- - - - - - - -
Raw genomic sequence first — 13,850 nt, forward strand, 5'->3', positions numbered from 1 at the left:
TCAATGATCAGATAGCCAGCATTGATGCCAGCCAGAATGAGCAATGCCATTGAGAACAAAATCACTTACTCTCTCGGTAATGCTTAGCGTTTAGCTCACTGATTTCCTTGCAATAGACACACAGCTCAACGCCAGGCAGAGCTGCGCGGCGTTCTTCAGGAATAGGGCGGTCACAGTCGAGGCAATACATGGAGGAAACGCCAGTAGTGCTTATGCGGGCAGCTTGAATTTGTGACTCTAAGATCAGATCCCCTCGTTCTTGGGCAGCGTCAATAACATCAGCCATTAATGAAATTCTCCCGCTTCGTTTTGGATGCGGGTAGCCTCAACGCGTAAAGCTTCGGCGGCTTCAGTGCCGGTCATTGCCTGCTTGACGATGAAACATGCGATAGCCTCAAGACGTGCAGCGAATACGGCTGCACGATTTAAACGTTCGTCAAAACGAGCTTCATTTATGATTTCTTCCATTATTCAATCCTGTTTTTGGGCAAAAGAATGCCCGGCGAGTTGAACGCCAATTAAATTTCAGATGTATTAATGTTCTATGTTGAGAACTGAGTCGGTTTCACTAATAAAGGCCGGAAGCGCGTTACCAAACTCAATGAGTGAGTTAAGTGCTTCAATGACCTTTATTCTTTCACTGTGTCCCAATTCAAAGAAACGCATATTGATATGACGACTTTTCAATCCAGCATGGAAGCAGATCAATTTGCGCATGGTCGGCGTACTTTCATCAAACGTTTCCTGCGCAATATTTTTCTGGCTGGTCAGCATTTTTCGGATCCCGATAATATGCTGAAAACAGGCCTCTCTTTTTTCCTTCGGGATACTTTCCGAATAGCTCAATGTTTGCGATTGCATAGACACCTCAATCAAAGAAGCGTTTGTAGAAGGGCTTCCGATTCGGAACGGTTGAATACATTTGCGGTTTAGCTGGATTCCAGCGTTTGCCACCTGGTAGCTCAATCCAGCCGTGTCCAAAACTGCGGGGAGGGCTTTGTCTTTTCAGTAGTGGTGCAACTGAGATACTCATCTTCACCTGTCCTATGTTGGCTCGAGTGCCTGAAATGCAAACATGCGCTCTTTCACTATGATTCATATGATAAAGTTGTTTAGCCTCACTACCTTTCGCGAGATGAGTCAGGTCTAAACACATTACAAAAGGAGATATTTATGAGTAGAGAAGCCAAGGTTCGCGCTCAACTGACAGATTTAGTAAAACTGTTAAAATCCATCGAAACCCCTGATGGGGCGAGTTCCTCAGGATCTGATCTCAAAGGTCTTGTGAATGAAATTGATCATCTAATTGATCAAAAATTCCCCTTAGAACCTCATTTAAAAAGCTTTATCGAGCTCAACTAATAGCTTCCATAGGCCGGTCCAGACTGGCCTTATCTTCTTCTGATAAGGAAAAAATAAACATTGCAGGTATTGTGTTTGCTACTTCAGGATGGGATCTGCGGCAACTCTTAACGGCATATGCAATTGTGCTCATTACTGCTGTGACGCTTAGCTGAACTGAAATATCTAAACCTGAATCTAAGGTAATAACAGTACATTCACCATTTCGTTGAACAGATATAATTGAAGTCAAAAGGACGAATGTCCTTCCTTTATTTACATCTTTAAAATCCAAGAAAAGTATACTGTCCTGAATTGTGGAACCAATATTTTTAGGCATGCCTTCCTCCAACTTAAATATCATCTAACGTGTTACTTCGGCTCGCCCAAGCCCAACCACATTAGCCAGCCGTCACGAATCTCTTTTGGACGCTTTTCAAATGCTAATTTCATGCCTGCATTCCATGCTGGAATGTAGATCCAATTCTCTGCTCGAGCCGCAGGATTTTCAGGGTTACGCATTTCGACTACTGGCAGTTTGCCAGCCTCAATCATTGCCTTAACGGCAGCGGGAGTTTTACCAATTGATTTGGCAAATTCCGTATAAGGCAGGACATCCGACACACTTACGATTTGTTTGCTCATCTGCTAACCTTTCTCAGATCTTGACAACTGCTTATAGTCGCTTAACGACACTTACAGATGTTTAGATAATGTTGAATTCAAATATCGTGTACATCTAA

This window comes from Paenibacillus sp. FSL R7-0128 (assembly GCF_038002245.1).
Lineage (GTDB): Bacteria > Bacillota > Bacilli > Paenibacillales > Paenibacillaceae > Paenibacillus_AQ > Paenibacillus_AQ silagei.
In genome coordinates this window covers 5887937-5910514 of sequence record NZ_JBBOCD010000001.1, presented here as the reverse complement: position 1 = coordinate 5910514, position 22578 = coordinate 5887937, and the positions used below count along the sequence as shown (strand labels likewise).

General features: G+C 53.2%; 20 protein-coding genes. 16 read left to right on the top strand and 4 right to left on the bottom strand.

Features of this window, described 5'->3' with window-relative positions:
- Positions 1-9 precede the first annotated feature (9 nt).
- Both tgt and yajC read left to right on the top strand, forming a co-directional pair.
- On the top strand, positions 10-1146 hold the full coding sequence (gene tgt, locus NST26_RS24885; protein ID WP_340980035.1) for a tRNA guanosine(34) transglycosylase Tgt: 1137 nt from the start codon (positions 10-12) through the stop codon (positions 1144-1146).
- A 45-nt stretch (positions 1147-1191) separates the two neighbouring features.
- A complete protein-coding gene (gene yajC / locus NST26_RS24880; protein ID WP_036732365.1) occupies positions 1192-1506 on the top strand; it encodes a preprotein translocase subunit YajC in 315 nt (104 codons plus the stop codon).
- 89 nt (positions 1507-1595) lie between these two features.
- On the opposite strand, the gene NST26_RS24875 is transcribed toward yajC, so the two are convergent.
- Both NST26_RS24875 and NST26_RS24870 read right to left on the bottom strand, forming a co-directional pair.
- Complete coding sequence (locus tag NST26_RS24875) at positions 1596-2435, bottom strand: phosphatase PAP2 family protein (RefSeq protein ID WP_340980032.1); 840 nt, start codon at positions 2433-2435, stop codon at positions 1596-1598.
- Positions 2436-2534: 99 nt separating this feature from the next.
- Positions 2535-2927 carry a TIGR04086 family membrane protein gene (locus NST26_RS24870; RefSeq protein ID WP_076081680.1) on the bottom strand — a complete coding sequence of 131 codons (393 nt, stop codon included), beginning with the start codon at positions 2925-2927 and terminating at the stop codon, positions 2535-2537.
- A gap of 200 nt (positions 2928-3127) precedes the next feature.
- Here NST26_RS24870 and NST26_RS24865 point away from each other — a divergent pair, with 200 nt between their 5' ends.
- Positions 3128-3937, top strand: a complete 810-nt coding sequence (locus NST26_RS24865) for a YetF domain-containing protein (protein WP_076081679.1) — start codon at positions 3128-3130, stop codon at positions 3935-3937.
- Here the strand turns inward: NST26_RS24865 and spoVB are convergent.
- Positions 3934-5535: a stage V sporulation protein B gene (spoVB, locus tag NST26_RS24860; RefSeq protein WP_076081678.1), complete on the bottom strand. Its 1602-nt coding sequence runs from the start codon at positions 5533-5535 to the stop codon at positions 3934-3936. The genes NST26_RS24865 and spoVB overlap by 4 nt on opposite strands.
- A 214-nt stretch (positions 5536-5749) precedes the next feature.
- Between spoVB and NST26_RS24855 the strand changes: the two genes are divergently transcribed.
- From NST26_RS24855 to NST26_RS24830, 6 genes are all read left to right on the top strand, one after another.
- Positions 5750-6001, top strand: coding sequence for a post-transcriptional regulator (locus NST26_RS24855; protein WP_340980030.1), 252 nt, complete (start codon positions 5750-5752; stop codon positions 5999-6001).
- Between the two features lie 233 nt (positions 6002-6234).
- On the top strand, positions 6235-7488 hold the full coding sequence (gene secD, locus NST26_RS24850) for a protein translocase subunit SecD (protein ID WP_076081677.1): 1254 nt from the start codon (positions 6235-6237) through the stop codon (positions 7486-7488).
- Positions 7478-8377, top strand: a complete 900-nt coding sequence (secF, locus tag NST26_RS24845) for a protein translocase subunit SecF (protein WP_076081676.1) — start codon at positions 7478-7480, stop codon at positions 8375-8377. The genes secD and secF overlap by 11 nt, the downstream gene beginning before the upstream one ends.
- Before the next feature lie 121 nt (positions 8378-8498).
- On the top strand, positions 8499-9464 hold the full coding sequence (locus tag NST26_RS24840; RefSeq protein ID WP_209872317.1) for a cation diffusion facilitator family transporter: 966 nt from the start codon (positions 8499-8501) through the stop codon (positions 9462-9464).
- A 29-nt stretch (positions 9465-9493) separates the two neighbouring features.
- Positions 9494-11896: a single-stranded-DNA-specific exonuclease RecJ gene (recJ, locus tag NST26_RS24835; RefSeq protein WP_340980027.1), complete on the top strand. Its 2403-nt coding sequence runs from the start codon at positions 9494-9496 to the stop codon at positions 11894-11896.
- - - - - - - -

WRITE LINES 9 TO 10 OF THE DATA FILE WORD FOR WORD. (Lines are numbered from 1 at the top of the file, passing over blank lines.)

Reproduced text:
- Both tgt and yajC read left to right on the top strand, forming a co-directional pair.
- On the top strand, positions 10-1146 hold the full coding sequence (gene tgt, locus NST26_RS24885; protein ID WP_340980035.1) for a tRNA guanosine(34) transglycosylase Tgt: 1137 nt from the start codon (positions 10-12) through the stop codon (positions 1144-1146).